Departing from the pugilistic attitude toward the public typical of the historical avant-garde, Loy turned outward in a way more characteristic of the en dehors garde, courting an audience rather than assaulting them. As a white, middle-class woman, Loy could not appear in public—in person, writing, or art—with the same power, freedom, or authority exercised by her white male counterparts in the Futurist movement. Instead she worked strategically to analyze and transform the gender conventions that constrained her public and private performances.
To scrutinize the relationship between performers and audiences, Loy turned to the theater, writing four plays between 1914 and 1920:
- The micro-plays “Collision” and “Cittàbapini” are parodies of Futurist performance, poking fun at how Futurist men see themselves;
- The Sacred Prostitute is a burlesque of love and sex, ridiculing how men see women;
- The Pamperers is satire of the avant-garde, investigating how the public views the artist.
These plays may be classified as what Sarah Bay-Cheng defines as “poetic dramas,” operating simultaneously as entertainment and explorations of language: “poetic drama balances the theatrical engagement of the audience against the audience’s ability to see through the physical performance to the structure of language underneath.”6 Asserting that “the concept of audience participation and collective engagement was once the essential aim of poetic drama,” Bay-Cheng quotes editor, poet, and playwright Alfred Kreymborg:
If there ever was a common art—an art in which authors, interpreter, and audience meet at the same performance—it is the drama, and especially the poetic drama.”7
Loy was clearly sympatico with Kreymborg, who edited Others, the little magazine that provided the most substantial American outlet Loy’s poetry, and wrote Lima Beans, a one-act play Loy co-starred in with William Carlos Williams in 1917 in the Provincetown Playhouse. Loy adopts a variety of traditions and techniques to court, amuse, and involve her audience in the action of her dramas. Rather than orchestrating the audiences from above to produce a “magnificent spectacle,” she scripts plays in which spectators join artist-cum-celebrities in staging performances that seduce and absorb them all.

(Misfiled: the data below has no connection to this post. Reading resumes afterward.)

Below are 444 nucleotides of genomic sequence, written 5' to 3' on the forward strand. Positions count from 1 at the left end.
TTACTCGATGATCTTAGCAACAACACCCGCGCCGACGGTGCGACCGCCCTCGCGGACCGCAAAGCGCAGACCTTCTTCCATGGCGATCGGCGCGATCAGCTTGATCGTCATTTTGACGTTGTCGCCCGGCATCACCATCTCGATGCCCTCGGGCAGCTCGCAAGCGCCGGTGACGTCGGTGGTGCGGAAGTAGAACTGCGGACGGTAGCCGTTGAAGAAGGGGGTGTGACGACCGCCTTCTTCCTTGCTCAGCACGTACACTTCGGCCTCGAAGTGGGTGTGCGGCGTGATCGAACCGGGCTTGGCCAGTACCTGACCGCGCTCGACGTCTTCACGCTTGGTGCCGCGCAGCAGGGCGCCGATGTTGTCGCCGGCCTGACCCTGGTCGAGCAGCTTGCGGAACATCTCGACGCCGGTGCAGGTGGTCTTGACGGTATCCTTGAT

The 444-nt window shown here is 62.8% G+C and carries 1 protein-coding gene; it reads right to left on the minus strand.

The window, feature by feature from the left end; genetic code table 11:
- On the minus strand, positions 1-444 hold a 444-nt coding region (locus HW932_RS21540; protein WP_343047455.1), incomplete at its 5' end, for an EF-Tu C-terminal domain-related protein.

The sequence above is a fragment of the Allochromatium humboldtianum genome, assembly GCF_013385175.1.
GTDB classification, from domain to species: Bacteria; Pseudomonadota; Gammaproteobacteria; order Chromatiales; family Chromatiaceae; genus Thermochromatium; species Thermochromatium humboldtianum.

- Lawrence Rainey et al., editors, Futurism: An Anthology, p.49-53, Yale University Press, 2009, JSTOR, www.jstor.org/stable/j.ctt1nq4q3.
- Carolyn Burke, Becoming Modern: The Life of Mina Loy, p.156, New York: Farrar, Straus and Giroux, 1996.
- See Carolyn Burke’s biography Becoming Modern for information about Loy’s contributions to the Futurist Exhibition (166). Barry Katz’s 1989 article, “The Women of Futurism,” which compiles the biographies of eight “serious, professional women artists” who contributed to Futurism, includes only European artists and writers. The more comprehensive Futurism: An Anthology, edited by Lawrence Rainey, Christine Poggi, and Laura Wittman (New Haven, CT: Yale University Press, 2009), does not include any work by Loy.
- Christine Poggi, “’Folla/Follia’: Futurism and the Crowd,” Critical Inquiry, Vol. 28, No. 3 (Spring 2002), p.712.
- The “Conclusions” of “Futurist Synthetic Theater” likewise depict the audience as a passive, feminine target of the Futurist artist/performer’s sensory assault: “Symphonize the audience’s sensibility by exploring it, by reawakening its most somnolent layers with every possible means; eliminate the preconception of the stage-apron by throwing nets of sensations between the stage and the audience; the stage action will invade the orchestra seats, the spectators” (Rainey 208).
- Bay-Cheng. “Modernist Poetic Drama: A Critical Introduction.” Poets at Play: An Anthology of Modernist Drama. Ed. by Barbara Cole. Susequehana University Press. 21.
- Bay-Cheng 26; Kreymborg, Poetic Drama: An Anthology of Plays in Verse from the Ancient Greek to the Modern American. Modern Age, 1941. 726.